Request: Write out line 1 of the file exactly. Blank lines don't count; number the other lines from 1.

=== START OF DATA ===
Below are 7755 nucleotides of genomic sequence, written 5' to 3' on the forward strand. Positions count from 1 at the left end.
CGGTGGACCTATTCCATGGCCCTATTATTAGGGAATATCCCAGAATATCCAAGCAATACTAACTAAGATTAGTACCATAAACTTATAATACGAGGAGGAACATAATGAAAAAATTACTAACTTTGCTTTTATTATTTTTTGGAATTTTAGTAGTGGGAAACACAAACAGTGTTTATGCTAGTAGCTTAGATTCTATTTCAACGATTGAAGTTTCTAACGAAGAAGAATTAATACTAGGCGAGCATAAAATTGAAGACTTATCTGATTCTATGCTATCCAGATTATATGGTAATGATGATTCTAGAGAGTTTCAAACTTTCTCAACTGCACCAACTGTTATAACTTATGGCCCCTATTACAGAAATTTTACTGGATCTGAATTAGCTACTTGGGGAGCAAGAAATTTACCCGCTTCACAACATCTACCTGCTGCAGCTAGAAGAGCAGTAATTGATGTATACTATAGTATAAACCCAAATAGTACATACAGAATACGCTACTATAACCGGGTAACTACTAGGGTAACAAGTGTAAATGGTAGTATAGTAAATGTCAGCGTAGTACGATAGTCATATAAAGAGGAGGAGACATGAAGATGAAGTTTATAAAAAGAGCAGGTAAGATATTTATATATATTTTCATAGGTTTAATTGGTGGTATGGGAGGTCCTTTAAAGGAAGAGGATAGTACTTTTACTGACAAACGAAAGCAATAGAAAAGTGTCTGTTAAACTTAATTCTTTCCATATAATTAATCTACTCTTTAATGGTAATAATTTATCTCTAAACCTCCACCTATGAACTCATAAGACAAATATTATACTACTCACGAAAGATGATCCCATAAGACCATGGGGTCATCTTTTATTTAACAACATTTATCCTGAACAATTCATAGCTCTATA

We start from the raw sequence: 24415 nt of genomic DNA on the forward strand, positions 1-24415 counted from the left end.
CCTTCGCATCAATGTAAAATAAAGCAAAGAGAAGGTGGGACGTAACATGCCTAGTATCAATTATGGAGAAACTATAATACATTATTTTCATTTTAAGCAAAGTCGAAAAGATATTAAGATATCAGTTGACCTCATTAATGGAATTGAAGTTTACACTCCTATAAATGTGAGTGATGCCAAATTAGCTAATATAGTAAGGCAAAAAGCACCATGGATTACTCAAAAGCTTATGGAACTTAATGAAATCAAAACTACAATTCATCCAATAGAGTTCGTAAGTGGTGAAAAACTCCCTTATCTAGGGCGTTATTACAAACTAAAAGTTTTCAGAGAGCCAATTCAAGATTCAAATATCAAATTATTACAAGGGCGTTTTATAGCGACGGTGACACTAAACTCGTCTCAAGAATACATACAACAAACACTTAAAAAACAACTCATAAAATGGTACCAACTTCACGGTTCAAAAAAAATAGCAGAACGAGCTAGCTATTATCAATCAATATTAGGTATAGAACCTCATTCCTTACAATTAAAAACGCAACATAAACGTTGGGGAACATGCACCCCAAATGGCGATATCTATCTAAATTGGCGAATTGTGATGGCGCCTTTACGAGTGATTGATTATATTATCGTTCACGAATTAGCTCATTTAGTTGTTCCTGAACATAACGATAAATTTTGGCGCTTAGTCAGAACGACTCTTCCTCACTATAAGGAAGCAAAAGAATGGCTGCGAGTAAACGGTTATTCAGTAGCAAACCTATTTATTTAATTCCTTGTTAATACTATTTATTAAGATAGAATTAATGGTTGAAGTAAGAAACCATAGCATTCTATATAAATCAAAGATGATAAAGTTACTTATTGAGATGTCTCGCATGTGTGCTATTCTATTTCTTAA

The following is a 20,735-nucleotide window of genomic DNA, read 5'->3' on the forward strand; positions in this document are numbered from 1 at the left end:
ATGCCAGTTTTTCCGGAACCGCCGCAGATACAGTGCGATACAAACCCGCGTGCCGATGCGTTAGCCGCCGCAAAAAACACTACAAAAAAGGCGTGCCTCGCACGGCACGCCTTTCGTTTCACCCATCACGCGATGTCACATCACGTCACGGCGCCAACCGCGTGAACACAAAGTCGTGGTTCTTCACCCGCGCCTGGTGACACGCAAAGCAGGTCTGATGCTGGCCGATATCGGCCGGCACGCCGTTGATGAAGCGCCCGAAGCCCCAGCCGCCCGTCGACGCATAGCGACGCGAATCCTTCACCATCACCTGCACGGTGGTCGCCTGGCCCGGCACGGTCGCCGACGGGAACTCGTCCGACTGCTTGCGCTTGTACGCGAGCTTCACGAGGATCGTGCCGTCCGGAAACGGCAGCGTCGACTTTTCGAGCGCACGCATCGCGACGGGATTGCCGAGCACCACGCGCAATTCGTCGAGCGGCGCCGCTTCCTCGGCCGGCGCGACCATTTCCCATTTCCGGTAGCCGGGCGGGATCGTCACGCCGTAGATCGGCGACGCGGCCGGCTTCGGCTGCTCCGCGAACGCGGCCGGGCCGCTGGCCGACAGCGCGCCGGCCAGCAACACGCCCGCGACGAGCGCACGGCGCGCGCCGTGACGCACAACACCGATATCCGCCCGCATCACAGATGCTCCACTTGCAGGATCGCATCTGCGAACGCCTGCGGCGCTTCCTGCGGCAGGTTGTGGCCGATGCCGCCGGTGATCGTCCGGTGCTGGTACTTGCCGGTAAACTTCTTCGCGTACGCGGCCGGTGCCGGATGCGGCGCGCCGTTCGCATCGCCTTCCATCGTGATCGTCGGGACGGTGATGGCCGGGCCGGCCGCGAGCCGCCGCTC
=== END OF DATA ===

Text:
Below are 7755 nucleotides of genomic sequence, written 5' to 3' on the forward strand. Positions count from 1 at the left end.